[0050] In many embodiments, the processor is configured to write the adjusted model of brain and head anatomy to a computer readable memory and determine positions of the electrodes in order to decrease peak current.

[0051] In many embodiments, the apparatus further comprises a communication system for transmitting information between a remote processor and a transcranial electrical stimulation system controller. In many embodiments, the communication system comprises the Internet.

[0052] In many embodiments, the transmitted information comprise a Model Adjustment Parameter transmitted from a transcranial electrical stimulation system controller to a remote server.

[0053] In many embodiments, the transmitted information comprises a transcranial electrical stimulation electrode montage transmitted to a transcranial electrical stimulation system controller. [0054] In many embodiments, the transmitted information comprises a transcranial electrical stimulation electrostimulation protocol transmitted to a TES system controller.

[0055] In many embodiments, the transmitted information comprises a transcranial electrical stimulation system parameters selected from the group consisting of: firmware version, number of electrodes, location of electrodes, size and shape of electrodes, stimulation protocol history, capacity of the system to deliver direct current stimulation and/or alternating current stimulation, battery charge remaining, maximum current deliverable, constraints on anode-cathode pairs that can be created from available electrodes, and other information about a TES system.

[0056] In many embodiments, the transmitted information comprises at least one brain target for transcranial electrical stimulation.

[0057] In many embodiments, the transmitted information relates to the outcome of one or more previous TES sessions, where the transmitted data comprises one or more of a subjective assessment by the subject or another individual, a cognitive assessment, a brain recording or other physiological measurement, or other outcome assessment.

[0058] In many embodiments, the transmitted information comprises instructions to a TES system controller to adjust one or more parameters comprising one or more of an electrode position, anode-cathode pairing of two or more electrodes, current delivered from an anode- cathode pair of electrodes, timing of stimulation from electrodes, or frequency of alternating current stimulation, or other TES parameter.

[0059] In another aspect, embodiments provide an apparatus for determining a transcranial electrical stimulation electrode montage and electrostimulation protocol. The apparatus comprises a processor configured to compute an FEM model based on a set of two or more electrodes and determine additional electrode positions and stimulation parameters.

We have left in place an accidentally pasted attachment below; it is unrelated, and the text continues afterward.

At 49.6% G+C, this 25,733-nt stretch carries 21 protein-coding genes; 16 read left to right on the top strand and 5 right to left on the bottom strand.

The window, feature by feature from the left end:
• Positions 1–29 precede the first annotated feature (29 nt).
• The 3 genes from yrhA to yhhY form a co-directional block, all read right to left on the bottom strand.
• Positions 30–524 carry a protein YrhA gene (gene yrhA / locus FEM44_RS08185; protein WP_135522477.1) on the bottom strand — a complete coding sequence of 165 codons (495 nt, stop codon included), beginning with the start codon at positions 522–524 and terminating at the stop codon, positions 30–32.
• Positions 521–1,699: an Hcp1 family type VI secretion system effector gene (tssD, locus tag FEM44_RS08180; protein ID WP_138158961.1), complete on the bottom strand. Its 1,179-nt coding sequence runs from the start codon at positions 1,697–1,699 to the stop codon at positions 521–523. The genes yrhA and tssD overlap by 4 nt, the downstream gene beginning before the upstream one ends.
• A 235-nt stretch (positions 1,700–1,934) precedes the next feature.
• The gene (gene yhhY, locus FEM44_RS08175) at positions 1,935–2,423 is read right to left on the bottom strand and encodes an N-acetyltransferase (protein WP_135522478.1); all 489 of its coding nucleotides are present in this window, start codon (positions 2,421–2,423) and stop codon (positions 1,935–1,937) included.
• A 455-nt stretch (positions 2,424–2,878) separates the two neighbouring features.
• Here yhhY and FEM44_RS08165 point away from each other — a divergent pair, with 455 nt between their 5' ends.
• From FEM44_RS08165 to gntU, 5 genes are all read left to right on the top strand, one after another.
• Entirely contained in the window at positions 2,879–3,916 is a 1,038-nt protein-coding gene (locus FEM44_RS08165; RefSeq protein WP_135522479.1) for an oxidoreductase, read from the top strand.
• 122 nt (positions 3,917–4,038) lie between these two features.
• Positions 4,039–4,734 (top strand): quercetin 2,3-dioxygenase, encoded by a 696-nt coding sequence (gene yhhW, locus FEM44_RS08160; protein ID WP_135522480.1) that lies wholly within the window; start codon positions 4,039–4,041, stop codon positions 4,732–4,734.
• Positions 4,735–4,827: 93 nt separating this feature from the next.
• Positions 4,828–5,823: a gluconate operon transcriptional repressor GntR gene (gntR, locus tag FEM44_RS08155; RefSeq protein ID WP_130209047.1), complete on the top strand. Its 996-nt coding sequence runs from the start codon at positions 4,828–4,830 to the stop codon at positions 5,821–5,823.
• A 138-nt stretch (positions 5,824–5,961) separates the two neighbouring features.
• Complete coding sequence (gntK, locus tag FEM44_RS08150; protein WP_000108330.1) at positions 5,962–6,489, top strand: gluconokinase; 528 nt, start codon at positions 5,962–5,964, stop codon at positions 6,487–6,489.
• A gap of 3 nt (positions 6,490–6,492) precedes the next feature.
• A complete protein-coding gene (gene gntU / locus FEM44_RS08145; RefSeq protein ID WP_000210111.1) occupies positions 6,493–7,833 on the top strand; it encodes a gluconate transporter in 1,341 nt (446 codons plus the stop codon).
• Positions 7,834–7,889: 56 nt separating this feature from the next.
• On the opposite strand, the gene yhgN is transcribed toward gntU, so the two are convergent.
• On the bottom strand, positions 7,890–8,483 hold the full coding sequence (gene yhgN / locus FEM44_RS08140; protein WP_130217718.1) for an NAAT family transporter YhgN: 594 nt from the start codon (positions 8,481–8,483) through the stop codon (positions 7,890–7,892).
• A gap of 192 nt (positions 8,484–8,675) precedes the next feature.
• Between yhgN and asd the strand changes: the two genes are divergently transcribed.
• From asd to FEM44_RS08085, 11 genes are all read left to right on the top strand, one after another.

[0060] In many embodiments, the processor comprises instructions such that a high current delivered from an anode-cathode pair is replaced by a larger number of electrodes delivering a lower current than the high current while approximately maintaining the induced current in one or more brain regions.

[0061] In many embodiments, the apparatus further comprises components to deliver another brain stimulation by one or more of transcranial ultrasound neuromodulation, transcranial magnetic stimulation (TMS), deep brain stimulation (DBS), optogenetic stimulation, one electrode or an array of electrodes implanted on the surface of the brain or dura (electro corticography (ECoG) arrays), or radio-frequency stimulation. The components to deliver another brain stimulation can be triggered with a pre-defined temporal relationship relative to a TES protocol. In many embodiments, the components to deliver another brain stimulation is delivered concurrently with a TES protocol.

[0062] In many embodiments, the apparatus further comprises circuitry and multiple electrode pairs configured to be pulsed at defined latencies relative to each other to target electrical stimulation to one or more brain regions. The circuitry and multiple electrodes may be configured for pulses comprising one or more of direct current stimulation, alternating current stimulation, or both direct current stimulation or alternating current stimulation. The circuitry and multiple electrodes can be configured for pulsed electrical stimulation from with a phase shift between pulses from different sets of electrodes of less than 10 milliseconds (hereinafter "ms").

[0063] In another aspect, embodiments provide a method of treating a patient, the method comprises receiving input data of the subject, and adjusting a model to determine parameters and electrode positions to provide a spatiotemporal pattern of stimulation in order to target one or more regions of the brain with electrical stimulation based on the input.

BRIEF DESCRIPTION OF THE DRAWINGS

[0064] The embodiments of the present disclosure have other advantages and features which will be more readily apparent from the following detailed description of the invention and the appended claims, when taken in conjunction with the accompanying drawings, in which: